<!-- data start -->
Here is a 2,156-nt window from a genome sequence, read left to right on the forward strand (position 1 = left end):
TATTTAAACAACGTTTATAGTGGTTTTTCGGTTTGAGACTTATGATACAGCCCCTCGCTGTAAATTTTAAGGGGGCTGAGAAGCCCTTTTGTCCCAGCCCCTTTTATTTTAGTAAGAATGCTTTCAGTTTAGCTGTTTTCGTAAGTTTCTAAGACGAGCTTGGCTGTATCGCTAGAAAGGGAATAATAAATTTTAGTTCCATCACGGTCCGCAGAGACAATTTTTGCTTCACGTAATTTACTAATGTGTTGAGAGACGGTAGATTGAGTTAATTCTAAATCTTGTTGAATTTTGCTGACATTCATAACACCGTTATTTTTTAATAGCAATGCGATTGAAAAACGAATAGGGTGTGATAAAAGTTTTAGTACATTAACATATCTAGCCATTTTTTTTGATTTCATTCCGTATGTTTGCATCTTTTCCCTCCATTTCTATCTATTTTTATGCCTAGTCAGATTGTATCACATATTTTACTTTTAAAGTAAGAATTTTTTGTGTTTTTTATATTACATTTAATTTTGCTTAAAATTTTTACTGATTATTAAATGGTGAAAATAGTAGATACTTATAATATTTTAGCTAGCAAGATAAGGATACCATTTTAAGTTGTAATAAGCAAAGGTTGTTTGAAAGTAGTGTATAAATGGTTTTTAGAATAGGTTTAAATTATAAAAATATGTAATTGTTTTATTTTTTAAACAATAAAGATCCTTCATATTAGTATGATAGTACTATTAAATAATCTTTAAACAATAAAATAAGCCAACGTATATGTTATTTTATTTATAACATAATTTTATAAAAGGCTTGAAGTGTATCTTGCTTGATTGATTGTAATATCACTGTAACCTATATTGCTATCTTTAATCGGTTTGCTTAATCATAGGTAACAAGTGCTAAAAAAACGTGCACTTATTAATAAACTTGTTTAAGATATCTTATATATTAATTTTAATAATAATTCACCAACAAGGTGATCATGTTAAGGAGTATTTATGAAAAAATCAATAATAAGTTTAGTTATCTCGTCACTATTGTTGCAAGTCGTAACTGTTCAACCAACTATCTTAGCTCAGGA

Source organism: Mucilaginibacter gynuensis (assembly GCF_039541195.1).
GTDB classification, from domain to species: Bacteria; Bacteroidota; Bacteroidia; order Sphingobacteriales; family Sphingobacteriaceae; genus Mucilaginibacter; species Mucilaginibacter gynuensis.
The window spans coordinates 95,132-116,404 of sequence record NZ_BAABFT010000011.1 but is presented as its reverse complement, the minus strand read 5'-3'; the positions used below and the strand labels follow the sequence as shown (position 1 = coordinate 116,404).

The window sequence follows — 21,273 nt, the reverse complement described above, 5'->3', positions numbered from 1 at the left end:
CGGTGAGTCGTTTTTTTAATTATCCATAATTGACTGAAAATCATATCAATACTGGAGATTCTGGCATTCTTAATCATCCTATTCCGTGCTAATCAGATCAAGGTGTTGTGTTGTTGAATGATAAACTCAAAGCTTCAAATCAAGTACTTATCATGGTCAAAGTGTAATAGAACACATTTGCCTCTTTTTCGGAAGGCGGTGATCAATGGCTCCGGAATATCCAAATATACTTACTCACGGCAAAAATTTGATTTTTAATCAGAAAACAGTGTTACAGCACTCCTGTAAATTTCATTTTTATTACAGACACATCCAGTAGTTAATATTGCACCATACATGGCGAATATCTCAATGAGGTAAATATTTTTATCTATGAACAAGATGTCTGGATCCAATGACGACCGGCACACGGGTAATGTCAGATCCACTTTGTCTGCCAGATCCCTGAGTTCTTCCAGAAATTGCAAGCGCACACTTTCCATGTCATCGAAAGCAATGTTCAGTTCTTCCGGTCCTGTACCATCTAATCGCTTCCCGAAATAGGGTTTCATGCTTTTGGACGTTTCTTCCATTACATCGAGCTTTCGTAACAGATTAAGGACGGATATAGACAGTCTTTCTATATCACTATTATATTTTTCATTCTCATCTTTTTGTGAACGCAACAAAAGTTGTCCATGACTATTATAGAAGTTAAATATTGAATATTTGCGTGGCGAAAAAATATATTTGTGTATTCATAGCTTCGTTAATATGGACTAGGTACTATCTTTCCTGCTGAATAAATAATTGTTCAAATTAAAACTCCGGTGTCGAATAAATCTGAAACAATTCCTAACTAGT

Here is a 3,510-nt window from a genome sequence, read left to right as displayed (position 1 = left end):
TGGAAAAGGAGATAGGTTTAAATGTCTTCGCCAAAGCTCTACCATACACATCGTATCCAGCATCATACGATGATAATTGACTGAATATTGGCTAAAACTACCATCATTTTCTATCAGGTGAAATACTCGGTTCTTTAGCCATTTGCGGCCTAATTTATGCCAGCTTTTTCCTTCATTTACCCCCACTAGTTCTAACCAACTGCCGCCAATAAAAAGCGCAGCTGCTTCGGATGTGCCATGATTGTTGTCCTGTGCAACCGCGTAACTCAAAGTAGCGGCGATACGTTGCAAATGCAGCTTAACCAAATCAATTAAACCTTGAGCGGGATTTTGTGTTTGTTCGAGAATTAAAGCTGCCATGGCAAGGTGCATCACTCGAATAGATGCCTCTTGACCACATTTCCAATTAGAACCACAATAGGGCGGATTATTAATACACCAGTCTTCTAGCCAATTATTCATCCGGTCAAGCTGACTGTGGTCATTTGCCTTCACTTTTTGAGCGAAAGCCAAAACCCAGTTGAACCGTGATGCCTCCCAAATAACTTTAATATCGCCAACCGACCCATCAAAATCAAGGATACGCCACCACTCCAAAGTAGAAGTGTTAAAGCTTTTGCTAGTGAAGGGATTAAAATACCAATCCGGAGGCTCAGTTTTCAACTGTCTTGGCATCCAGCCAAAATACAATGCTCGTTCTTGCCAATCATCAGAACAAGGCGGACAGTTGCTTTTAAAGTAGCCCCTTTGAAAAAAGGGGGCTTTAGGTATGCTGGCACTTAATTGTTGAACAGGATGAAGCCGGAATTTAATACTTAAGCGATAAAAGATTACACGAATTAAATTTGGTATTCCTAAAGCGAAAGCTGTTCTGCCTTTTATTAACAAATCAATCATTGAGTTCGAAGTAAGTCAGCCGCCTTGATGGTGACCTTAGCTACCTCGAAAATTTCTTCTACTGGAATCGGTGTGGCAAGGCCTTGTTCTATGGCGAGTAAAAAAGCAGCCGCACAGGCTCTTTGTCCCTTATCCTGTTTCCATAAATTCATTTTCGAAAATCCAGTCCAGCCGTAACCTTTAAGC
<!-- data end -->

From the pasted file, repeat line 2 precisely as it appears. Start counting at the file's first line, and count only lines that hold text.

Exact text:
TATTTAAACAACGTTTATAGTGGTTTTTCGGTTTGAGACTTATGATACAGCCCCTCGCTGTAAATTTTAAGGGGGCTGAGAAGCCCTTTTGTCCCAGCCCCTTTTATTTTAGTAAGAATGCTTTCAGTTTAGCTGTTTTCGTAAGTTTCTAAGACGAGCTTGGCTGTATCGCTAGAAAGGGAATAATAAATTTTAGTTCCATCACGGTCCGCAGAGACAATTTTTGCTTCACGTAATTTACTAATGTGTTGAGAGACGGTAGATTGAGTTAATTCTAAATCTTGTTGAATTTTGCTGACATTCATAACACCGTTATTTTTTAATAGCAATGCGATTGAAAAACGAATAGGGTGTGATAAAAGTTTTAGTACATTAACATATCTAGCCATTTTTTTTGATTTCATTCCGTATGTTTGCATCTTTTCCCTCCATTTCTATCTATTTTTATGCCTAGTCAGATTGTATCACATATTTTACTTTTAAAGTAAGAATTTTTTGTGTTTTTTATATTACATTTAATTTTGCTTAAAATTTTTACTGATTATTAAATGGTGAAAATAGTAGATACTTATAATATTTTAGCTAGCAAGATAAGGATACCATTTTAAGTTGTAATAAGCAAAGGTTGTTTGAAAGTAGTGTATAAATGGTTTTTAGAATAGGTTTAAATTATAAAAATATGTAATTGTTTTATTTTTTAAACAATAAAGATCCTTCATATTAGTATGATAGTACTATTAAATAATCTTTAAACAATAAAATAAGCCAACGTATATGTTATTTTATTTATAACATAATTTTATAAAAGGCTTGAAGTGTATCTTGCTTGATTGATTGTAATATCACTGTAACCTATATTGCTATCTTTAATCGGTTTGCTTAATCATAGGTAACAAGTGCTAAAAAAACGTGCACTTATTAATAAACTTGTTTAAGATATCTTATATATTAATTTTAATAATAATTCACCAACAAGGTGATCATGTTAAGGAGTATTTATGAAAAAATCAATAATAAGTTTAGTTATCTCGTCACTATTGTTGCAAGTCGTAACTGTTCAACCAACTATCTTAGCTCAGGA